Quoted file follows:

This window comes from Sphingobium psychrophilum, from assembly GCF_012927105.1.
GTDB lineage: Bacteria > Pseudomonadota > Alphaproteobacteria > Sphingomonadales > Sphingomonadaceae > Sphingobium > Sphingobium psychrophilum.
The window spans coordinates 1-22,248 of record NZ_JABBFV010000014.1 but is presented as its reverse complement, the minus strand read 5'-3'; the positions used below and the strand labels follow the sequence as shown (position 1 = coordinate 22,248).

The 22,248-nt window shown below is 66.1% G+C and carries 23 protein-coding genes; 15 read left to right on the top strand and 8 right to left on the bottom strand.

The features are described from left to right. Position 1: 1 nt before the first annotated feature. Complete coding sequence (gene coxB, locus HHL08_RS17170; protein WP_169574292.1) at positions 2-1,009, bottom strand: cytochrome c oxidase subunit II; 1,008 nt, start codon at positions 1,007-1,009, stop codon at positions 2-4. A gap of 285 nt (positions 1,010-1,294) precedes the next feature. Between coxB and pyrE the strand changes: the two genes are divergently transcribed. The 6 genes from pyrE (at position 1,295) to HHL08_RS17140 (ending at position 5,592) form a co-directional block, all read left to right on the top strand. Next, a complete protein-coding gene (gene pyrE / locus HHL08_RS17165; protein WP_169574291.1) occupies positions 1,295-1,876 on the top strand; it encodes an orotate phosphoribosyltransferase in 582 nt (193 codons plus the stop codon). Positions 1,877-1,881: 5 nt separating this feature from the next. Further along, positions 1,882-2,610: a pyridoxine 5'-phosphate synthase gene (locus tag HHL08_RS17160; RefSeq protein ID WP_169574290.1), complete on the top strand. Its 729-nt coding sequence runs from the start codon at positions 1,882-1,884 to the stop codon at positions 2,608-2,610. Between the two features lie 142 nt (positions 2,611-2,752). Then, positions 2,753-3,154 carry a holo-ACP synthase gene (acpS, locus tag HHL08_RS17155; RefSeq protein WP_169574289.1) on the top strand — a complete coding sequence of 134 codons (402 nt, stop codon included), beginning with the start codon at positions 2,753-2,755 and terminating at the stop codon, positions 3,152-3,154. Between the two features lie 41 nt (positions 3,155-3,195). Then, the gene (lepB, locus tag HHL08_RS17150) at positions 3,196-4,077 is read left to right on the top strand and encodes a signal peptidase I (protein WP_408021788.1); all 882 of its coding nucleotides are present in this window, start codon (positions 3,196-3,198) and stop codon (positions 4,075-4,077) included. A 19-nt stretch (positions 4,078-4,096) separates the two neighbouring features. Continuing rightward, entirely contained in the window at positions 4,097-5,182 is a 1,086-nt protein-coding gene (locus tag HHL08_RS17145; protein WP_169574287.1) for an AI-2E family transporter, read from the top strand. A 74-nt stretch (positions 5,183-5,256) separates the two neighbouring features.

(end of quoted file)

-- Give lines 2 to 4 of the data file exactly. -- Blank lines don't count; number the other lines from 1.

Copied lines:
GTDB lineage: Bacteria > Pseudomonadota > Alphaproteobacteria > Sphingomonadales > Sphingomonadaceae > Sphingobium > Sphingobium psychrophilum.
The window spans coordinates 1-22,248 of record NZ_JABBFV010000014.1 but is presented as its reverse complement, the minus strand read 5'-3'; the positions used below and the strand labels follow the sequence as shown (position 1 = coordinate 22,248).

The 22,248-nt window shown below is 66.1% G+C and carries 23 protein-coding genes; 15 read left to right on the top strand and 8 right to left on the bottom strand.